Identifying and mitigating the emerging threat of consumerization
By Jason Tee
It’s common knowledge that the number one concern about enterprise cloud adoption has always been security. Now, the latest consumerization trend is forcing the issue. Even if a company still isn’t on board with the cloud, employees are going to use smart devices to access cloud-based apps with or without corporate approval. The convenience and affordability of combining both types of new technology is just too tempting to resist.
The potential security pitfalls caused by rogue use of web-based services via company computers pale in comparison to the utter chaos that can be caused by BYOD. It takes everything that’s not secure about the public cloud and makes it 10 times worse. Each consumer device is like a dart with the potential to pierce a hole in the balloon of enterprise infrastructure, data, and applications. Theft or loss of data on an individual smartphone or employee-owned laptop is just the tip of the iceberg. Web enabled and cloud-connected mobile devices also create a conduit through which malware can infect the enterprise network causing disruption to every aspect of the system. The potential for mayhem is mind boggling.
You can’t always get what you want
Is it possible to adapt to the highly accessible, consumerized way of using and transmitting company data without sacrificing security? Not entirely. Michael Westen, the fictional spy on the hit TV show “Burn Notice”, offers a vivid example of the balancing act required in determining the right mix of security and accessibility. You could hide all the documents for a clean cover ID at the bottom of your septic tank. The location is highly sheltered and probably completely safe from discovery even from the most assiduous counter-spy. However, it’s not particularly handy if you need to make a fast getaway. Stick everything in a drawer by the bedside table, and your fake passport and credit cards are ready to go in a flash. But anyone can find and steal them.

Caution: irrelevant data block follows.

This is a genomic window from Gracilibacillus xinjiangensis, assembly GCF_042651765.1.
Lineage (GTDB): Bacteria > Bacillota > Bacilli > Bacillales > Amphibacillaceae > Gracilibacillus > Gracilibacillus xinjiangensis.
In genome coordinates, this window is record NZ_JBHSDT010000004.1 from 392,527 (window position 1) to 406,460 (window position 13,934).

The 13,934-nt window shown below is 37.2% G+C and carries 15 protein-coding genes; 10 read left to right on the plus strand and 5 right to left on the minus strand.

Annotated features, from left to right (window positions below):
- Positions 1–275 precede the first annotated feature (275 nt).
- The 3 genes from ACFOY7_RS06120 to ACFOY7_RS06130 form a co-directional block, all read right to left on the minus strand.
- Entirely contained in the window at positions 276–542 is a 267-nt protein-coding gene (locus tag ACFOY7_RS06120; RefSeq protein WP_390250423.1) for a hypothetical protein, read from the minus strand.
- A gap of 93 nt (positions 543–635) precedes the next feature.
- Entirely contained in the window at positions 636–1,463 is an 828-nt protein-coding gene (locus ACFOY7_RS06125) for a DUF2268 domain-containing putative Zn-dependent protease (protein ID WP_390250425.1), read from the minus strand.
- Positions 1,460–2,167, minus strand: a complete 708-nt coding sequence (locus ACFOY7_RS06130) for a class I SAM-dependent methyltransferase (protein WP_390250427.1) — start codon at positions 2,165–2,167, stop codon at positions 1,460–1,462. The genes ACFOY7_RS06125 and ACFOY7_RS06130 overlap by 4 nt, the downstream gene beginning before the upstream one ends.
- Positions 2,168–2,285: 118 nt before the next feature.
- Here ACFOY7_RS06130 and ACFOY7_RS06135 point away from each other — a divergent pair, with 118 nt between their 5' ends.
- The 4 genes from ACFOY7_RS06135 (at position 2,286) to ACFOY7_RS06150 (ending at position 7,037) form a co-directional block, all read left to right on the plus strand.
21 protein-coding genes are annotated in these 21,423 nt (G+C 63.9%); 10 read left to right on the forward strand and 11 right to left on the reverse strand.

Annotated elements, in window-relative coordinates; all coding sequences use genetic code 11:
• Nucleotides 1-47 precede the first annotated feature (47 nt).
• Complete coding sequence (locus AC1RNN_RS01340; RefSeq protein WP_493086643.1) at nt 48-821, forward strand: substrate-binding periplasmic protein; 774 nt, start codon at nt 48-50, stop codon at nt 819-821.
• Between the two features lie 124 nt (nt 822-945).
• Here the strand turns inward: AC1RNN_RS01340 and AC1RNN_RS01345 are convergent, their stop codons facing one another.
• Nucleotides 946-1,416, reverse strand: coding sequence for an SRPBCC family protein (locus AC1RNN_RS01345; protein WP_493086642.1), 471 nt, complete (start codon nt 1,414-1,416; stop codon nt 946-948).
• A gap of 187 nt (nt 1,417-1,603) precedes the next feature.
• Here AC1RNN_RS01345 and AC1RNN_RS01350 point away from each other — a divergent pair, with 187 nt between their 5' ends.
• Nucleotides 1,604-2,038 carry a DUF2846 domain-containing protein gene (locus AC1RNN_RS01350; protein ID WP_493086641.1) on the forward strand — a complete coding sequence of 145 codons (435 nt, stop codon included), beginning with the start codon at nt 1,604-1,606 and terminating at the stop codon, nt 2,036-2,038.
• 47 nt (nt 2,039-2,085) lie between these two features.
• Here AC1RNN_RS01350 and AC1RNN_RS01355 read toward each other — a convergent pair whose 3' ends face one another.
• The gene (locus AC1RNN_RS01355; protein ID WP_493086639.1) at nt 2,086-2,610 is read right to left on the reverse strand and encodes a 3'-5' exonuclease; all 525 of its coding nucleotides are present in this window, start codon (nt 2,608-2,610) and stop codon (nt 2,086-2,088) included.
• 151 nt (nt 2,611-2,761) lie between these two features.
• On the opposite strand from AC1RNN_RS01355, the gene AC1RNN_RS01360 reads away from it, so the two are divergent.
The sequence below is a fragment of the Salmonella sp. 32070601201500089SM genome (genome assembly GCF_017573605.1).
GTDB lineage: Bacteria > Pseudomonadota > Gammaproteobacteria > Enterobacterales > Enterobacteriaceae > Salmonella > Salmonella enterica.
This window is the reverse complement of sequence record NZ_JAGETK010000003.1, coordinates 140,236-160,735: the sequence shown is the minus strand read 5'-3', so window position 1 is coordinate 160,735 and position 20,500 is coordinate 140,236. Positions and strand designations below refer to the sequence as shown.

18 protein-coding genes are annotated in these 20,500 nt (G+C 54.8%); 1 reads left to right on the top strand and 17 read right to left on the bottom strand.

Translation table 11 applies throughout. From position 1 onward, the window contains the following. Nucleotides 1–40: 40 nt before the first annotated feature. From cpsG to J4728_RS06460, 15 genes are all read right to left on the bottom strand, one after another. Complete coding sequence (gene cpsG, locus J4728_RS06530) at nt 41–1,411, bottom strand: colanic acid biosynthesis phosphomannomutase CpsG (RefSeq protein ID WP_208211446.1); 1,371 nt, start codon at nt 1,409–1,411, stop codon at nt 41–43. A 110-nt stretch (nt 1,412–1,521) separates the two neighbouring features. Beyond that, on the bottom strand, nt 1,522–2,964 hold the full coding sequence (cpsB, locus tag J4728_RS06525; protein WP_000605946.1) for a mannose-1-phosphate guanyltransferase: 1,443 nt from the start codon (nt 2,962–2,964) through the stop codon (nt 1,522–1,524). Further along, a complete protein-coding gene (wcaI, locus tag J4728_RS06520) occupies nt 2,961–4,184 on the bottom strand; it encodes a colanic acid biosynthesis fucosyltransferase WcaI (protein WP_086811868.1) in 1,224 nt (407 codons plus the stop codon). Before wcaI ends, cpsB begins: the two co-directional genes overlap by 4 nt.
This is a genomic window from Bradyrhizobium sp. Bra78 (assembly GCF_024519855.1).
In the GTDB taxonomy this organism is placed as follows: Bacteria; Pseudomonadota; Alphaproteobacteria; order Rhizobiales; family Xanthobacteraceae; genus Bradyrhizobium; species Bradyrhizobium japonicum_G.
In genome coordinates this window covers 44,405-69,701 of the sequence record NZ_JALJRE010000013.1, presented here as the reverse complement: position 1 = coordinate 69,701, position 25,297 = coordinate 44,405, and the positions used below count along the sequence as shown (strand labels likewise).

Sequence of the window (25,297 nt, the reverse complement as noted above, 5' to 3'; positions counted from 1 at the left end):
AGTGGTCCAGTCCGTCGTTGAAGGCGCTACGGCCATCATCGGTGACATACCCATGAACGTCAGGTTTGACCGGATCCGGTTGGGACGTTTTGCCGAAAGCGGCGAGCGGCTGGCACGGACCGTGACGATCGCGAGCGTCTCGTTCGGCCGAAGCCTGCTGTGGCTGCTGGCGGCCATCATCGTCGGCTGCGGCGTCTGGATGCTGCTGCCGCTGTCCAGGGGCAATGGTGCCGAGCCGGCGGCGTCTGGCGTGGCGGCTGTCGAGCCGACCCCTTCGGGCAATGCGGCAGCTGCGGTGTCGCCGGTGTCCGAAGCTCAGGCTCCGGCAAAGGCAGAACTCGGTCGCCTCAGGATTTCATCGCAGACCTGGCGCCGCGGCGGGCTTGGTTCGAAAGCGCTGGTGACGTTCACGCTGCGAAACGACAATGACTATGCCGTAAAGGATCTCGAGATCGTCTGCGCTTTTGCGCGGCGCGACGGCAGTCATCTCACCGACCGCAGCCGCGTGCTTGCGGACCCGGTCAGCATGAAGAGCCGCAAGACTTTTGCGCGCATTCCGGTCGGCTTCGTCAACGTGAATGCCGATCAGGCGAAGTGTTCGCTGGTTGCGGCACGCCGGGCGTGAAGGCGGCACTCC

In the end, organizations will have to decide how much risk is acceptable and build their security program from there. To do this right, it’s important to consider all aspects of security. Sometimes, you can build in greater user-friendly accessibility in one part of the “system” and counterbalance it with tighter controls behind the scenes elsewhere. Here’s a look at the various components that might comprise your BYOD risk mitigation program. Since this landscape is constantly changing as additional threats are identified and new solutions are formulated, this list is only partial.
Corporate data stored on an employee’s mobile device should be encrypted. Of course, the communication of data should also be encrypted in transit from the company network to the employee’s device and vice versa to be more fully secure.
Appropriate key management solutions should be in place to protect data as it moves in and out of the cloud.
Whatever data protection solution is used should be able to fingerprint data for easy scanning.
Password enforcement should be implemented and identities carefully managed to ensure that only authorized users have access to sensitive information on any device.